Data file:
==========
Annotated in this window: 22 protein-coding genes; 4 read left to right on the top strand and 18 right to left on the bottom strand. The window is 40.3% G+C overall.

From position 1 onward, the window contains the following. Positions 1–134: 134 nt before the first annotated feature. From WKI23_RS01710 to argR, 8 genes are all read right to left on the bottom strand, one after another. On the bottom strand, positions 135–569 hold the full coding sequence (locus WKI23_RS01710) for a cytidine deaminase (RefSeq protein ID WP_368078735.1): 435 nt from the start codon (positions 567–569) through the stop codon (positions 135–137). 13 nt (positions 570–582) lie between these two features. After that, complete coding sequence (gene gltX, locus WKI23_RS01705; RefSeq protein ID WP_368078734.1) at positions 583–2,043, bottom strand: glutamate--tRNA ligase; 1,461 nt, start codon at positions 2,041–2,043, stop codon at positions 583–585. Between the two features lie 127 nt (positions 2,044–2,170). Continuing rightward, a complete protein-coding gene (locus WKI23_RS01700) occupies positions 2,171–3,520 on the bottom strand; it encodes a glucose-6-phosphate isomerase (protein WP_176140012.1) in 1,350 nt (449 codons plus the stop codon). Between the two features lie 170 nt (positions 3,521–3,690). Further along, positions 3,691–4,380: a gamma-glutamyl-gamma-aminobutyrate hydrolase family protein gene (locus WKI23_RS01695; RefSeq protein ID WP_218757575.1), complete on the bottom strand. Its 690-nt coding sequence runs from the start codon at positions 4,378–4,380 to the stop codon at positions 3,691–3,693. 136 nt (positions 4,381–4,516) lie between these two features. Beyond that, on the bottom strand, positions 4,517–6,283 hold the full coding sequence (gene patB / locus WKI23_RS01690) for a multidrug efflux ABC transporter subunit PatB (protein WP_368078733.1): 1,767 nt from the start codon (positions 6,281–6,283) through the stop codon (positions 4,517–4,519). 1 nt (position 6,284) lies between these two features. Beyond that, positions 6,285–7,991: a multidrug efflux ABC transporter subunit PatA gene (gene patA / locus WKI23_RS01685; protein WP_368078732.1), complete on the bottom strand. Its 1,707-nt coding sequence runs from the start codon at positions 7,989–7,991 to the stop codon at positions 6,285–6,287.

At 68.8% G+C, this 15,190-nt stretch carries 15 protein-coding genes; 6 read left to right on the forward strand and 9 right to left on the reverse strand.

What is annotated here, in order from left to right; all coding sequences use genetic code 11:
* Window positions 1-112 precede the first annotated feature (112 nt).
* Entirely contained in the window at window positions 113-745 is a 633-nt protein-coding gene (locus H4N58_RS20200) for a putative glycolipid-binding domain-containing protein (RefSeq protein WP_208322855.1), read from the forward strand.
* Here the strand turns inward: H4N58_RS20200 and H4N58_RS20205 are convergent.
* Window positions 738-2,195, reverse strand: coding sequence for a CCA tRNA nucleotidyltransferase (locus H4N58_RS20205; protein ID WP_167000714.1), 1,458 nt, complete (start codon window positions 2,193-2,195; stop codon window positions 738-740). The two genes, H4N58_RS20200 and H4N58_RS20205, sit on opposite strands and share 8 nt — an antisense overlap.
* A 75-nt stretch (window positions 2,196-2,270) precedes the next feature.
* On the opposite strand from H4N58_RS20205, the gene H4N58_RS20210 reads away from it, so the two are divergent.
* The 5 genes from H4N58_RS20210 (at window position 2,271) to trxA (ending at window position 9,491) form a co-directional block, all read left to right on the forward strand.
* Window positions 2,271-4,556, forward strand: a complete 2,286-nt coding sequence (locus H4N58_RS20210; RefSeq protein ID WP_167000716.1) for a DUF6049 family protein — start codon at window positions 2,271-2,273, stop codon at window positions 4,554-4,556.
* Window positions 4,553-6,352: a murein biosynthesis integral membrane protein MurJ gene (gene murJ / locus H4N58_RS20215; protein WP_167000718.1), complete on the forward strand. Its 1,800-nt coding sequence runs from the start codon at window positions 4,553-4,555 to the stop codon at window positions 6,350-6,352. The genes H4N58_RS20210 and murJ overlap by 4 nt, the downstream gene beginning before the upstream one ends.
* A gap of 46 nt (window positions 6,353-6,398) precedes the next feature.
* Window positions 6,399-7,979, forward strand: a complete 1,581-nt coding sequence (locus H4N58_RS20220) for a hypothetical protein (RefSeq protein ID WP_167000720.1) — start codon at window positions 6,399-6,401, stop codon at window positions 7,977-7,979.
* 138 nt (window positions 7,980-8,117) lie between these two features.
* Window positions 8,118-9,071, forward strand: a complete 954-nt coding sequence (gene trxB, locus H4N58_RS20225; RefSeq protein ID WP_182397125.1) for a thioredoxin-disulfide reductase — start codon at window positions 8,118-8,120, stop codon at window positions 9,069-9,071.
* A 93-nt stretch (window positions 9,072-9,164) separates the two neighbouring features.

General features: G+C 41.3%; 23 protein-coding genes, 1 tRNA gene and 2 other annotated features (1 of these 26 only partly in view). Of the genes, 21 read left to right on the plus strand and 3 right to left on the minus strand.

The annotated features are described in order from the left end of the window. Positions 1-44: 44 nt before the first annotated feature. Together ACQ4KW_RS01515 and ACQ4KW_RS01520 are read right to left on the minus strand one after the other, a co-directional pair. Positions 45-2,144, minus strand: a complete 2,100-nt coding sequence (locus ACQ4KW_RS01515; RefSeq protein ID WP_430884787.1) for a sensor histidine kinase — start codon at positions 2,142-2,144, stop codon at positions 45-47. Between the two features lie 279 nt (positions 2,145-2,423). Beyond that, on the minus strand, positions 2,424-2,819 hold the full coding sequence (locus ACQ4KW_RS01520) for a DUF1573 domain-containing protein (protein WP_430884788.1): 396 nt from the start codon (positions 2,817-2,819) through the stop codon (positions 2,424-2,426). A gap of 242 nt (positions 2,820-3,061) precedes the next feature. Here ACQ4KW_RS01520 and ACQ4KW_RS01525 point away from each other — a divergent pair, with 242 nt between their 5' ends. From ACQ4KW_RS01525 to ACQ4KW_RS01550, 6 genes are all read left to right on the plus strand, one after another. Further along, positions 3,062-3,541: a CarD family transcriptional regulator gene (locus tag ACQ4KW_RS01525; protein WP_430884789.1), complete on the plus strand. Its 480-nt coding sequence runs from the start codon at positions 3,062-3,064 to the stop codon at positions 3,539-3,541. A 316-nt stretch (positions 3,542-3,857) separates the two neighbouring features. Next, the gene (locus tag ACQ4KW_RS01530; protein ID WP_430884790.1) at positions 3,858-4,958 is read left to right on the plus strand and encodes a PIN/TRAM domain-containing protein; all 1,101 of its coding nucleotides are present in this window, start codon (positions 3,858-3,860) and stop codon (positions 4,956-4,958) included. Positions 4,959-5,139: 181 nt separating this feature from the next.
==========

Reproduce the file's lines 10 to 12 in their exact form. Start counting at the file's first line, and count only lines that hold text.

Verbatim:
* On the opposite strand from H4N58_RS20205, the gene H4N58_RS20210 reads away from it, so the two are divergent.
* The 5 genes from H4N58_RS20210 (at window position 2,271) to trxA (ending at window position 9,491) form a co-directional block, all read left to right on the forward strand.
* Window positions 2,271-4,556, forward strand: a complete 2,286-nt coding sequence (locus H4N58_RS20210; RefSeq protein ID WP_167000716.1) for a DUF6049 family protein — start codon at window positions 2,271-2,273, stop codon at window positions 4,554-4,556.